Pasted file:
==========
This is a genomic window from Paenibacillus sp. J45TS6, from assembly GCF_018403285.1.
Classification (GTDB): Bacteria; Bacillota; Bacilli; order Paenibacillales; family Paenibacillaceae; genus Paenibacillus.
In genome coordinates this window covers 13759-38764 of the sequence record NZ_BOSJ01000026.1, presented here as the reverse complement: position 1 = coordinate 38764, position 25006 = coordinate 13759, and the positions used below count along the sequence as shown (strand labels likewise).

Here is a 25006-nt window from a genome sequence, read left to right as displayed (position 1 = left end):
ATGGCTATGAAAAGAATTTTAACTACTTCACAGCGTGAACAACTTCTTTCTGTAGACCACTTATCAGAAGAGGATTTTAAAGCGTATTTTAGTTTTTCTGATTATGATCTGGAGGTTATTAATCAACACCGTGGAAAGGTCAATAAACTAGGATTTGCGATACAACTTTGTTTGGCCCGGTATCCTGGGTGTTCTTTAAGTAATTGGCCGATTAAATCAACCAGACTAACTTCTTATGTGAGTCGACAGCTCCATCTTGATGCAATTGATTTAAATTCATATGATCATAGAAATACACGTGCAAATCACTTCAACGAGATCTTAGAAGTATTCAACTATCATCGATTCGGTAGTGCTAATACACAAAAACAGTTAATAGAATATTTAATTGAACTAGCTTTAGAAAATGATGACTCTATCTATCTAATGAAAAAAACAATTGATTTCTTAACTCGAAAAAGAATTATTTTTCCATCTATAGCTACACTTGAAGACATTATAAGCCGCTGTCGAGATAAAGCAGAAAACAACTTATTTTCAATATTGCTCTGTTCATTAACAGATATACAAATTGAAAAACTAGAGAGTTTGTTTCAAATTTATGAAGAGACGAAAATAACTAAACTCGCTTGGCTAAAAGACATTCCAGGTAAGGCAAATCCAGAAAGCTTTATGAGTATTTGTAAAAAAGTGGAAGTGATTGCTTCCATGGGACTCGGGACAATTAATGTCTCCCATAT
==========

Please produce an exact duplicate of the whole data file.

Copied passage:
This is a genomic window from Paenibacillus sp. J45TS6, from assembly GCF_018403285.1.
Classification (GTDB): Bacteria; Bacillota; Bacilli; order Paenibacillales; family Paenibacillaceae; genus Paenibacillus.
In genome coordinates this window covers 13759-38764 of the sequence record NZ_BOSJ01000026.1, presented here as the reverse complement: position 1 = coordinate 38764, position 25006 = coordinate 13759, and the positions used below count along the sequence as shown (strand labels likewise).

Here is a 25006-nt window from a genome sequence, read left to right as displayed (position 1 = left end):
ATGGCTATGAAAAGAATTTTAACTACTTCACAGCGTGAACAACTTCTTTCTGTAGACCACTTATCAGAAGAGGATTTTAAAGCGTATTTTAGTTTTTCTGATTATGATCTGGAGGTTATTAATCAACACCGTGGAAAGGTCAATAAACTAGGATTTGCGATACAACTTTGTTTGGCCCGGTATCCTGGGTGTTCTTTAAGTAATTGGCCGATTAAATCAACCAGACTAACTTCTTATGTGAGTCGACAGCTCCATCTTGATGCAATTGATTTAAATTCATATGATCATAGAAATACACGTGCAAATCACTTCAACGAGATCTTAGAAGTATTCAACTATCATCGATTCGGTAGTGCTAATACACAAAAACAGTTAATAGAATATTTAATTGAACTAGCTTTAGAAAATGATGACTCTATCTATCTAATGAAAAAAACAATTGATTTCTTAACTCGAAAAAGAATTATTTTTCCATCTATAGCTACACTTGAAGACATTATAAGCCGCTGTCGAGATAAAGCAGAAAACAACTTATTTTCAATATTGCTCTGTTCATTAACAGATATACAAATTGAAAAACTAGAGAGTTTGTTTCAAATTTATGAAGAGACGAAAATAACTAAACTCGCTTGGCTAAAAGACATTCCAGGTAAGGCAAATCCAGAAAGCTTTATGAGTATTTGTAAAAAAGTGGAAGTGATTGCTTCCATGGGACTCGGGACAATTAATGTCTCCCATAT